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The Earth does not have a defined geometric shape. Then how do space scientists who want to put a satellite in orbit model the gravitational field of Earth? Do they assume a single object with minute variations from sphericity, or as a combination of multiple objects of defined shapes? Or, are there different ways of doing it right?

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Quick answer for now; the Earth's field has been more and more carefully measured by precise tracking of satellites over time. It stared with very careful visual tracking/timing and interferometrically tracking and recording the Doppler shift of the radio signals from late 1950's satellites like Sputnik and Vanguard and then many many others over the years, then on to pairs of satellites that track each others' distance GRACE and GRACE-FO in order to build an Earth Gravitational Model.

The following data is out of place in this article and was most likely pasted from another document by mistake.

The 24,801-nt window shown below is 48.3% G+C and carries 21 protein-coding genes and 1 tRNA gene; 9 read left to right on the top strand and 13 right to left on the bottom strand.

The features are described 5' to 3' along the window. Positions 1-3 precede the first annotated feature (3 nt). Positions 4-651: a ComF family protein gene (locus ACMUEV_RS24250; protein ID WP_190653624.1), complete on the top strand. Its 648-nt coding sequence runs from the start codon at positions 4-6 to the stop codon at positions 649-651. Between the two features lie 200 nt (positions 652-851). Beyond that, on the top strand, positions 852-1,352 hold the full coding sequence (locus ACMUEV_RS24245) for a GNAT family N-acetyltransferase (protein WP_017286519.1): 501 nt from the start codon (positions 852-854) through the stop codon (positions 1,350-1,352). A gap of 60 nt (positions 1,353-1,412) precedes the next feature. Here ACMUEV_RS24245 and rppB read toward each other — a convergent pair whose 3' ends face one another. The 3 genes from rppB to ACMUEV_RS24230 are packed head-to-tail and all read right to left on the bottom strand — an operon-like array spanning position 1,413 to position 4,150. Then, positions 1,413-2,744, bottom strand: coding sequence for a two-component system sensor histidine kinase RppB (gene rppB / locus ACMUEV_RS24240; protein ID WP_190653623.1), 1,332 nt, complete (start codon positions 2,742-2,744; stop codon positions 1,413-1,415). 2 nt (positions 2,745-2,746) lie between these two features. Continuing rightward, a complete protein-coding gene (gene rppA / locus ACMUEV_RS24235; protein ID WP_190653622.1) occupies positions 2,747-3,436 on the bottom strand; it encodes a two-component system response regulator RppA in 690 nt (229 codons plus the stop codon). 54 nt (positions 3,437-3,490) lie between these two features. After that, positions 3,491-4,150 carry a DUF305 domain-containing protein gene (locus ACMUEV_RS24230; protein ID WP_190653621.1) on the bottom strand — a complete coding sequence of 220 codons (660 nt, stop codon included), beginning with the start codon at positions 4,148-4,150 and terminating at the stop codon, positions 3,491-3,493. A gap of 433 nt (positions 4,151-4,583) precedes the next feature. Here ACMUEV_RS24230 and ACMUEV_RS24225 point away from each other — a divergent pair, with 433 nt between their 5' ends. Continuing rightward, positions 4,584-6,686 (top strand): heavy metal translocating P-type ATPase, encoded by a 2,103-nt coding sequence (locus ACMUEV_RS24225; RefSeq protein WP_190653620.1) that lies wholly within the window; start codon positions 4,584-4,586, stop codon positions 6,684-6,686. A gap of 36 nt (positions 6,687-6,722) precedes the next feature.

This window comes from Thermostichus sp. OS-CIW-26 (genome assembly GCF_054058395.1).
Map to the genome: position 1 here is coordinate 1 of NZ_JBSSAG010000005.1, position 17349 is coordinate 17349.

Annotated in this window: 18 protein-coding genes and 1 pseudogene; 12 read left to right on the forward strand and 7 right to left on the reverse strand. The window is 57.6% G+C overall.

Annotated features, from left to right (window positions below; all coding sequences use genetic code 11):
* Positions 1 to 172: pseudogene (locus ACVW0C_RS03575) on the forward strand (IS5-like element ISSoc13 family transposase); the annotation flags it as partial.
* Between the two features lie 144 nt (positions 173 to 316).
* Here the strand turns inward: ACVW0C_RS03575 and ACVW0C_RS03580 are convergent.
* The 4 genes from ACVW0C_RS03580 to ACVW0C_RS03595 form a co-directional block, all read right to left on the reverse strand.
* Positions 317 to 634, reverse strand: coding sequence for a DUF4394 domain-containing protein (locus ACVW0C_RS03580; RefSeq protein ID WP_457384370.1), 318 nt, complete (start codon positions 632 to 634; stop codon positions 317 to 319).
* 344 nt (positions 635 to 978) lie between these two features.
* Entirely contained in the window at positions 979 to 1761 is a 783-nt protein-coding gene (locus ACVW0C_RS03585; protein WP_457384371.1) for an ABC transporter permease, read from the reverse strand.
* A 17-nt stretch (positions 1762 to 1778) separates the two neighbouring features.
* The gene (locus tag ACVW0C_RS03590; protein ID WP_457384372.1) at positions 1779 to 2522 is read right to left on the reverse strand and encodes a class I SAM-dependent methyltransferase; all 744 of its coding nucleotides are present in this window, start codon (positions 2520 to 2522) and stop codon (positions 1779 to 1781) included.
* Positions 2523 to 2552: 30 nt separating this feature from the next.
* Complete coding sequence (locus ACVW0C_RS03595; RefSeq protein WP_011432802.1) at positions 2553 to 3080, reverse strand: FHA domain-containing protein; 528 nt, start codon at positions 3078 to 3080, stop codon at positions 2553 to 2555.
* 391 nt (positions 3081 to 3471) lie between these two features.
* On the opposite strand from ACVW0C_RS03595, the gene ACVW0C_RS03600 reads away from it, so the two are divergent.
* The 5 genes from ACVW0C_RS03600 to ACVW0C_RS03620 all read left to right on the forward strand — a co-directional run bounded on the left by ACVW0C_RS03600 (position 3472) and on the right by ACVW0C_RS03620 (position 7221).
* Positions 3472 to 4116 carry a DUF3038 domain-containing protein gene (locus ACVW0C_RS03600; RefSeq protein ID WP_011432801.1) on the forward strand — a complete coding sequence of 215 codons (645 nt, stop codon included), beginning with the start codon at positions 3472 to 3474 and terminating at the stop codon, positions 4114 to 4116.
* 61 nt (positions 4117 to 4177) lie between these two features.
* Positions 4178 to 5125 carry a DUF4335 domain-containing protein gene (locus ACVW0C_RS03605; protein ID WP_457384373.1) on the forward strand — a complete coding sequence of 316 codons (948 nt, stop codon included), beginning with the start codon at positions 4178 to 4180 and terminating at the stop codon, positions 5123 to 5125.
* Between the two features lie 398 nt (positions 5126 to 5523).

It's expressed as a bunch of coefficients of spherical harmonics. The monopole term is $GM$ the standard gravitational parameter, there is no dipole moment since the center is defined as the Earth's center of mass, and the quadrupole moment is expressed using $J_2$ and $J_{22}$, the first of which represents Earth's oblateness which is roughly a 0.1 % effect in low Earth orbit and is what makes Sun-synchronous and Molniya orbits possible.

The spherical harmonics of a given published model only work outside of (essentially) all of Earth's mass. Very near the Earth's surface (as opposed to in orbit) you would have to correct them for the shell of the mass of the atmosphere above you which is no longer affecting you as well as nearby mountain tops that rise above you.

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